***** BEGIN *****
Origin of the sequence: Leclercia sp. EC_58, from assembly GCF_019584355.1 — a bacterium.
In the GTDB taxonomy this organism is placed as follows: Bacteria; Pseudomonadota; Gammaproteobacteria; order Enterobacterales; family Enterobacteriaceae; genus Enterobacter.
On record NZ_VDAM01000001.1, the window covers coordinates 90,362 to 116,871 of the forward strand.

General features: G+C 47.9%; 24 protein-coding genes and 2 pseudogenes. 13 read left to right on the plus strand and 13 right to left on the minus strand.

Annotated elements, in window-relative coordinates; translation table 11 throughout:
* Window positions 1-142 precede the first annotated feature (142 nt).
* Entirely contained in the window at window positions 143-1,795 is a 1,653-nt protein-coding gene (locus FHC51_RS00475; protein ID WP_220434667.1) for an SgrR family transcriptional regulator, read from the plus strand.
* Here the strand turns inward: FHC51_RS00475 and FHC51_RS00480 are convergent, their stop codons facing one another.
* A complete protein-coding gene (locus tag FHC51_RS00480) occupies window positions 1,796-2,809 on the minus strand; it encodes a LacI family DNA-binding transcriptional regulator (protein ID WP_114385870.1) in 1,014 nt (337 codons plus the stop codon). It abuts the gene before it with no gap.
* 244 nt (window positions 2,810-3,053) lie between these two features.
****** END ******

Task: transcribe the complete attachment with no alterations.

Origin of the sequence: Leclercia sp. EC_58, from assembly GCF_019584355.1 — a bacterium.
In the GTDB taxonomy this organism is placed as follows: Bacteria; Pseudomonadota; Gammaproteobacteria; order Enterobacterales; family Enterobacteriaceae; genus Enterobacter.
On record NZ_VDAM01000001.1, the window covers coordinates 90,362 to 116,871 of the forward strand.

General features: G+C 47.9%; 24 protein-coding genes and 2 pseudogenes. 13 read left to right on the plus strand and 13 right to left on the minus strand.

Annotated elements, in window-relative coordinates; translation table 11 throughout:
* Window positions 1-142 precede the first annotated feature (142 nt).
* Entirely contained in the window at window positions 143-1,795 is a 1,653-nt protein-coding gene (locus FHC51_RS00475; protein ID WP_220434667.1) for an SgrR family transcriptional regulator, read from the plus strand.
* Here the strand turns inward: FHC51_RS00475 and FHC51_RS00480 are convergent, their stop codons facing one another.
* A complete protein-coding gene (locus tag FHC51_RS00480) occupies window positions 1,796-2,809 on the minus strand; it encodes a LacI family DNA-binding transcriptional regulator (protein ID WP_114385870.1) in 1,014 nt (337 codons plus the stop codon). It abuts the gene before it with no gap.
* 244 nt (window positions 2,810-3,053) lie between these two features.